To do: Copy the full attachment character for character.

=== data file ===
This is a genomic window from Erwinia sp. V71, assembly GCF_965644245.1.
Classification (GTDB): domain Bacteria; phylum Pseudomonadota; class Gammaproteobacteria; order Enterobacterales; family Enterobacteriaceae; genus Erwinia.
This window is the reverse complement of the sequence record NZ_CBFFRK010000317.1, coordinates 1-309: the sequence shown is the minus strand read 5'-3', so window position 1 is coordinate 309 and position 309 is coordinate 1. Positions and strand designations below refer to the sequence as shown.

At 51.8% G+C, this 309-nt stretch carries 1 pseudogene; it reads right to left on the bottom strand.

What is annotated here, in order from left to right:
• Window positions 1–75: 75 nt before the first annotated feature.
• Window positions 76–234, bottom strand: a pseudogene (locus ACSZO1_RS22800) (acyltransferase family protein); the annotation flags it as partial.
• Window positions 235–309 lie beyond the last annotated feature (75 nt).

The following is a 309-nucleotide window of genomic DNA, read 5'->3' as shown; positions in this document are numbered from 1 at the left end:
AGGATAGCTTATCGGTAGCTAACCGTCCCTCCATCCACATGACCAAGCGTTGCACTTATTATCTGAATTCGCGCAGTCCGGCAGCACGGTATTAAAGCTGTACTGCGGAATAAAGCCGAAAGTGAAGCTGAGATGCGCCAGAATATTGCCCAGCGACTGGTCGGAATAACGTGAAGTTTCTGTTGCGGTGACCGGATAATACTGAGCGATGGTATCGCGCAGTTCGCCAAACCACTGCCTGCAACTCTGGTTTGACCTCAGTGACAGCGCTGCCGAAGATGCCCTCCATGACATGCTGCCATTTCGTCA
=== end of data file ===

This is a genomic window from Erwinia sp. V71, assembly GCF_965644245.1.
Classification (GTDB): domain Bacteria; phylum Pseudomonadota; class Gammaproteobacteria; order Enterobacterales; family Enterobacteriaceae; genus Erwinia.
This window is the reverse complement of the sequence record NZ_CBFFRK010000317.1, coordinates 1-309: the sequence shown is the minus strand read 5'-3', so window position 1 is coordinate 309 and position 309 is coordinate 1. Positions and strand designations below refer to the sequence as shown.

At 51.8% G+C, this 309-nt stretch carries 1 pseudogene; it reads right to left on the bottom strand.

What is annotated here, in order from left to right:
• Window positions 1–75: 75 nt before the first annotated feature.
• Window positions 76–234, bottom strand: a pseudogene (locus ACSZO1_RS22800) (acyltransferase family protein); the annotation flags it as partial.
• Window positions 235–309 lie beyond the last annotated feature (75 nt).

The following is a 309-nucleotide window of genomic DNA, read 5'->3' as shown; positions in this document are numbered from 1 at the left end:
AGGATAGCTTATCGGTAGCTAACCGTCCCTCCATCCACATGACCAAGCGTTGCACTTATTATCTGAATTCGCGCAGTCCGGCAGCACGGTATTAAAGCTGTACTGCGGAATAAAGCCGAAAGTGAAGCTGAGATGCGCCAGAATATTGCCCAGCGACTGGTCGGAATAACGTGAAGTTTCTGTTGCGGTGACCGGATAATACTGAGCGATGGTATCGCGCAGTTCGCCAAACCACTGCCTGCAACTCTGGTTTGACCTCAGTGACAGCGCTGCCGAAGATGCCCTCCATGACATGCTGCCATTTCGTCA